• Pagan elder, and avid Second Life user, Circe (also known on Second Life as Nepherses Amat), is terminally ill and raising money for home hospice care. Quote: “Circe has no money to pay for professional care. Over the last two and a half months wonderful friends and family from around the country have come to spend a week or more with her as she cannot live alone and needs assistance.”
  • For the third year in a row, The Norse Mythology Blog has won the Best Religion Weblog category in the Weblog Awards (aka “The Bloggies”). Quote: “THANK YOU to everyone who voted & asked others to vote! I hope that this groundbreaking win will send a message that the Old Way still lives in the modern world. However people approach the myths – as simple stories, as exciting adventures, as ancient truths, or as sacred writ – there is something for all of us in this wonderful tradition.” The blog now enters the hall of fame of this contest, and will no longer be eligible to run.
  • Immanion Press has issued a call for papers to be collected in an anthology on Pagan leadership, group dynamics, community activism, and healthy boundaries. Quote: “This anthology will explore leadership for real Pagans and real groups. We’re looking for essays and articles that detail leadership success stories, best practices, and ways you have worked through challenges and obstacles. Our specific focus is on techniques to help Pagans build healthier, stronger, and more sustainable groups and communities. We’d like to see a combination of hands-on how-to, personally-inspired, and academic pieces that will offer readers tools they can use in their own groups.”
  • Pagan chaplain and activist Patrick McCollum will be participating in a Peace Ambassador Training lead by James O’Dea. At this gathering once can, quote, “learn from the world’s top peace visionaries, and become an impassioned ambassador for inner and outer peace.”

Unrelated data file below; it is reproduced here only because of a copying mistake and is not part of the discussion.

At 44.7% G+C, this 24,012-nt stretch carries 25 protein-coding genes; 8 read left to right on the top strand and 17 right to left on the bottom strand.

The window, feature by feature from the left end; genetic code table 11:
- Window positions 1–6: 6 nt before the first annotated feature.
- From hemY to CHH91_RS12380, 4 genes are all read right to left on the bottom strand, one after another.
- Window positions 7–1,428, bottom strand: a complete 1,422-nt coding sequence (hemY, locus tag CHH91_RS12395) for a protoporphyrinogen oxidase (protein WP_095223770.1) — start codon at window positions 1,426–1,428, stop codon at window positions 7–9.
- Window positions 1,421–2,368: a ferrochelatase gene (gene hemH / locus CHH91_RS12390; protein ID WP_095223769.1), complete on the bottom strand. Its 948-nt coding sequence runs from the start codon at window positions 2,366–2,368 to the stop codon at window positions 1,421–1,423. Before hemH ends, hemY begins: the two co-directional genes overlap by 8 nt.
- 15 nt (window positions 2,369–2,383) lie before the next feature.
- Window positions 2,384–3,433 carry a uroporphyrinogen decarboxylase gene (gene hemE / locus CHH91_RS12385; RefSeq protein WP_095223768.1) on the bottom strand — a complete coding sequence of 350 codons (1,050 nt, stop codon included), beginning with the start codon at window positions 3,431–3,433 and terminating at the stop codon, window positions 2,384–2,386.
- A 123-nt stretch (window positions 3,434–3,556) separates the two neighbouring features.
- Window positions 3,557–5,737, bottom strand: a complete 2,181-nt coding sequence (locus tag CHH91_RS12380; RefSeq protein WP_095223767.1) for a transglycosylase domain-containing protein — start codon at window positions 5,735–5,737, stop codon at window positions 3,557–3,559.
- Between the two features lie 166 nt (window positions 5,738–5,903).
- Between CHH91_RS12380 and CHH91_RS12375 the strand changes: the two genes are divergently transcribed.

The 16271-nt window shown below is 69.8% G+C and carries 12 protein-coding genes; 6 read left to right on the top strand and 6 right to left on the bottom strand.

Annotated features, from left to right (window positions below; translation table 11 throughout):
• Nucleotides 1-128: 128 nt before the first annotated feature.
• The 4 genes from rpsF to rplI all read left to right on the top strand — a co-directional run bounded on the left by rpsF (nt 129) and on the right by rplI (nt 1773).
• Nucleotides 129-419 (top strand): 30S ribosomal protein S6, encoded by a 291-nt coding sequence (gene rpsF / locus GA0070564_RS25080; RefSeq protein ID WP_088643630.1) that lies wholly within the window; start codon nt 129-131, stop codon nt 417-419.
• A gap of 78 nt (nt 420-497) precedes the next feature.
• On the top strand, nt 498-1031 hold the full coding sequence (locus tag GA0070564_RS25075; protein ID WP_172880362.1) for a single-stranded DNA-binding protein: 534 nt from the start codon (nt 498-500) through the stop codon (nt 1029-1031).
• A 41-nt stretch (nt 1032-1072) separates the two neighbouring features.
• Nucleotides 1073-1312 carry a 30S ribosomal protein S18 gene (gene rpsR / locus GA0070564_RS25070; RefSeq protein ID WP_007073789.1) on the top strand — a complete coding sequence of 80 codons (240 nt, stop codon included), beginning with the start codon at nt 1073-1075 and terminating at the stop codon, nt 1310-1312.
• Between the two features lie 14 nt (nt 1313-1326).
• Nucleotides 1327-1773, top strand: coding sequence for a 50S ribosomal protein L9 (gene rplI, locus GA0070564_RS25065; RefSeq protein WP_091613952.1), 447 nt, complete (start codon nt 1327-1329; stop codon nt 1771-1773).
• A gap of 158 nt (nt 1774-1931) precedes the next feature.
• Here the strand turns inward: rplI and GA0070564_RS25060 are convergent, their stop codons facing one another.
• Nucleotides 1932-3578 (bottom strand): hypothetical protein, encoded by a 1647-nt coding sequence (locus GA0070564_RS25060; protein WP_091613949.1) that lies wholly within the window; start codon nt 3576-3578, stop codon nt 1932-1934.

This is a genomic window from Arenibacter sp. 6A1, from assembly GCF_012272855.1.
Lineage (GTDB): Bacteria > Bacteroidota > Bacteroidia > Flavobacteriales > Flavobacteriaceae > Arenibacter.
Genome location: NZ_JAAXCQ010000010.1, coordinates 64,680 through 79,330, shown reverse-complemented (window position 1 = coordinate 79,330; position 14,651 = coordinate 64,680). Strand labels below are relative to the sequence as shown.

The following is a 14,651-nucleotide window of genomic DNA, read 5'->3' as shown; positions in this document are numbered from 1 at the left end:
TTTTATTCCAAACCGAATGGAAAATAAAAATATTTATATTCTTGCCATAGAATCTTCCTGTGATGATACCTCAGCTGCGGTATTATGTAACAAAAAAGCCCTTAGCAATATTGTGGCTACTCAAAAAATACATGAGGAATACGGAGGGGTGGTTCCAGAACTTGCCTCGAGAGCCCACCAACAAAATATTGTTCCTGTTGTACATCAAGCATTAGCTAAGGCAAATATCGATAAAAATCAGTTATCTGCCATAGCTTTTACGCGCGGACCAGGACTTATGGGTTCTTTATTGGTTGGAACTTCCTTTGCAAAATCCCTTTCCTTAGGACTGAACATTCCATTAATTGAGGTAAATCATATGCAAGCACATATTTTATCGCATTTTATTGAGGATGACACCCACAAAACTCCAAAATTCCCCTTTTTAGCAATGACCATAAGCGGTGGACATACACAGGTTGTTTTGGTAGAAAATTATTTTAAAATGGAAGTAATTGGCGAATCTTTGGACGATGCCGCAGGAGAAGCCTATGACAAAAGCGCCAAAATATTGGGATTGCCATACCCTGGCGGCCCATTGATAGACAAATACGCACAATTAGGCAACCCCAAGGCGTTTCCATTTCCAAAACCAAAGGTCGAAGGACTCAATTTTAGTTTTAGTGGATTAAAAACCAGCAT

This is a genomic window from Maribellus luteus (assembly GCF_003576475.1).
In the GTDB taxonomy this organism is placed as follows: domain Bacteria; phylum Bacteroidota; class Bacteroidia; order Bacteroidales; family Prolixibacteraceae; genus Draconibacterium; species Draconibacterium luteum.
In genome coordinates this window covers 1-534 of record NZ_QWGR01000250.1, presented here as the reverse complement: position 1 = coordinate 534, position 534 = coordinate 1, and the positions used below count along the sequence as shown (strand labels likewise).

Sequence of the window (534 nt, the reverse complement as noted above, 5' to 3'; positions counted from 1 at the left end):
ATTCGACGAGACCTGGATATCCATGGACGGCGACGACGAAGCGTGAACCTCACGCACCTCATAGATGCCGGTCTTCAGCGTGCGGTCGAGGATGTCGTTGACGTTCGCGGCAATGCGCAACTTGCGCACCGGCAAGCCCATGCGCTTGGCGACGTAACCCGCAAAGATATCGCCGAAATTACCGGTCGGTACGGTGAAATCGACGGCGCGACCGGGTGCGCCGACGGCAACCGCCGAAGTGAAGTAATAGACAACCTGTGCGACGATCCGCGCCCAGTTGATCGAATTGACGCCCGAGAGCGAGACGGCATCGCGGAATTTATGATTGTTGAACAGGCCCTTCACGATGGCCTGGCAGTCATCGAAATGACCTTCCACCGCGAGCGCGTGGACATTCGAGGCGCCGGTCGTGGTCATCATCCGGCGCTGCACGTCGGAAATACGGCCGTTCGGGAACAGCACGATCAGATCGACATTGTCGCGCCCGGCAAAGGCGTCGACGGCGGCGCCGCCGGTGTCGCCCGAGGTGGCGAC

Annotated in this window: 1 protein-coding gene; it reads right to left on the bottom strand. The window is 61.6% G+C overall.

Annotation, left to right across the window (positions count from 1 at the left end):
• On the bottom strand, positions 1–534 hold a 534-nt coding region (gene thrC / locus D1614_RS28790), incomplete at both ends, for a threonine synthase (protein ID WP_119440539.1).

• Pagan Spirit Gathering has announced its featured presenters for this year’s festival. They include Byron Ballard, T. Thorn Coyle, musician Arthur Hinds, and several others.

That’s all I have for now, have a great day!

On Tuesday, following an investigation by state law enforcement in Louisiana, Pagan author and musician Kenny Klein was arrested on multiple counts of possessing child pornography.

Kenneth Klein's arrest photo.

Kenneth Klein’s arrest photo.

“Kenneth Klein, 59, was arrested around 7 a.m. at his home on the 2800 block of Carondelet Street. Detectives in the State Police Special Victims Unit began investigating Klein in February after receiving a tip about his online activities. Upon executing a search warrant of Klein’s residence, they discovered on his computer a large volume of explicit photos and videos involving minors under the age of 13 engaging in sexually explicit activities, according to an arrest report. Klein admitted to detectives that the computer was his and that he had used the computer to share and download the explicit material, the report says.”

Klein has been a visible presence in the modern Pagan movement for over 30 years. He has performed and taught at festivals, writtten books, contributed to magazines, and taken part in various pan-Pagan endeavors. The news of his arrest went out on Wednesday afternoon; by Thursday, social media had exploded with discussion about Klein. Many were shocked and horrified by the allegations made in the news article, but perhaps more disturbing are the emerging voices that allege Klein made advances towards them, or their friends, while they were minors.  One of them is Vyviane Armstrong, a Priestess with the Sisterhood of Avalon.